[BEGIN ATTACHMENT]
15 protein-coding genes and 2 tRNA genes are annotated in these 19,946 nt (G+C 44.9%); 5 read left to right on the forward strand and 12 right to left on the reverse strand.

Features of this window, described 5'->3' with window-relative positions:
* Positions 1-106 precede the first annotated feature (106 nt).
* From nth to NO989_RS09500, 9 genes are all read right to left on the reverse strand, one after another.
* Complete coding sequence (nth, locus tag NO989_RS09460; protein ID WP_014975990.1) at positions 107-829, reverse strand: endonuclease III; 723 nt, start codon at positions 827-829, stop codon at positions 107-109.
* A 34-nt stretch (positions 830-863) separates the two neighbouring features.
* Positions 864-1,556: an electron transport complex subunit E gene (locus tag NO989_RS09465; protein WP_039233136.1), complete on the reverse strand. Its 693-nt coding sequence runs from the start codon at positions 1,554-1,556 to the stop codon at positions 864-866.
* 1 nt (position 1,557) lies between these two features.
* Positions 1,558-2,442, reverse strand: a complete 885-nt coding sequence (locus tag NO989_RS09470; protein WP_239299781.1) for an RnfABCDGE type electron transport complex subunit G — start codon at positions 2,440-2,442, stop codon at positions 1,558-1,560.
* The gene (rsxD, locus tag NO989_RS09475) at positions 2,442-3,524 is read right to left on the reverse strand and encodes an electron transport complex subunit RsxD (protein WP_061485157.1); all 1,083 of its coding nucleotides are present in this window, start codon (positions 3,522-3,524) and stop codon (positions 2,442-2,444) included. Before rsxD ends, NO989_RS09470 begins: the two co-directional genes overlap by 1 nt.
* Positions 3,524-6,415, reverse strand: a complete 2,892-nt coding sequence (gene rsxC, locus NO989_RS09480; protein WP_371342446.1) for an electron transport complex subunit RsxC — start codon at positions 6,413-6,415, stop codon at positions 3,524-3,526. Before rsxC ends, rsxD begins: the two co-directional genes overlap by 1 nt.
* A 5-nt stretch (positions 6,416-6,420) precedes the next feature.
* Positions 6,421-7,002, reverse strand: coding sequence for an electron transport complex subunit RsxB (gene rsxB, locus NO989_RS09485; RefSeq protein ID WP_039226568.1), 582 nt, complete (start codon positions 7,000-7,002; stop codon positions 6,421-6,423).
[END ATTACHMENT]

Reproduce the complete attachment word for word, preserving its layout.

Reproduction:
15 protein-coding genes and 2 tRNA genes are annotated in these 19,946 nt (G+C 44.9%); 5 read left to right on the forward strand and 12 right to left on the reverse strand.

Features of this window, described 5'->3' with window-relative positions:
* Positions 1-106 precede the first annotated feature (106 nt).
* From nth to NO989_RS09500, 9 genes are all read right to left on the reverse strand, one after another.
* Complete coding sequence (nth, locus tag NO989_RS09460; protein ID WP_014975990.1) at positions 107-829, reverse strand: endonuclease III; 723 nt, start codon at positions 827-829, stop codon at positions 107-109.
* A 34-nt stretch (positions 830-863) separates the two neighbouring features.
* Positions 864-1,556: an electron transport complex subunit E gene (locus tag NO989_RS09465; protein WP_039233136.1), complete on the reverse strand. Its 693-nt coding sequence runs from the start codon at positions 1,554-1,556 to the stop codon at positions 864-866.
* 1 nt (position 1,557) lies between these two features.
* Positions 1,558-2,442, reverse strand: a complete 885-nt coding sequence (locus tag NO989_RS09470; protein WP_239299781.1) for an RnfABCDGE type electron transport complex subunit G — start codon at positions 2,440-2,442, stop codon at positions 1,558-1,560.
* The gene (rsxD, locus tag NO989_RS09475) at positions 2,442-3,524 is read right to left on the reverse strand and encodes an electron transport complex subunit RsxD (protein WP_061485157.1); all 1,083 of its coding nucleotides are present in this window, start codon (positions 3,522-3,524) and stop codon (positions 2,442-2,444) included. Before rsxD ends, NO989_RS09470 begins: the two co-directional genes overlap by 1 nt.
* Positions 3,524-6,415, reverse strand: a complete 2,892-nt coding sequence (gene rsxC, locus NO989_RS09480; protein WP_371342446.1) for an electron transport complex subunit RsxC — start codon at positions 6,413-6,415, stop codon at positions 3,524-3,526. Before rsxC ends, rsxD begins: the two co-directional genes overlap by 1 nt.
* A 5-nt stretch (positions 6,416-6,420) precedes the next feature.
* Positions 6,421-7,002, reverse strand: coding sequence for an electron transport complex subunit RsxB (gene rsxB, locus NO989_RS09485; RefSeq protein ID WP_039226568.1), 582 nt, complete (start codon positions 7,000-7,002; stop codon positions 6,421-6,423).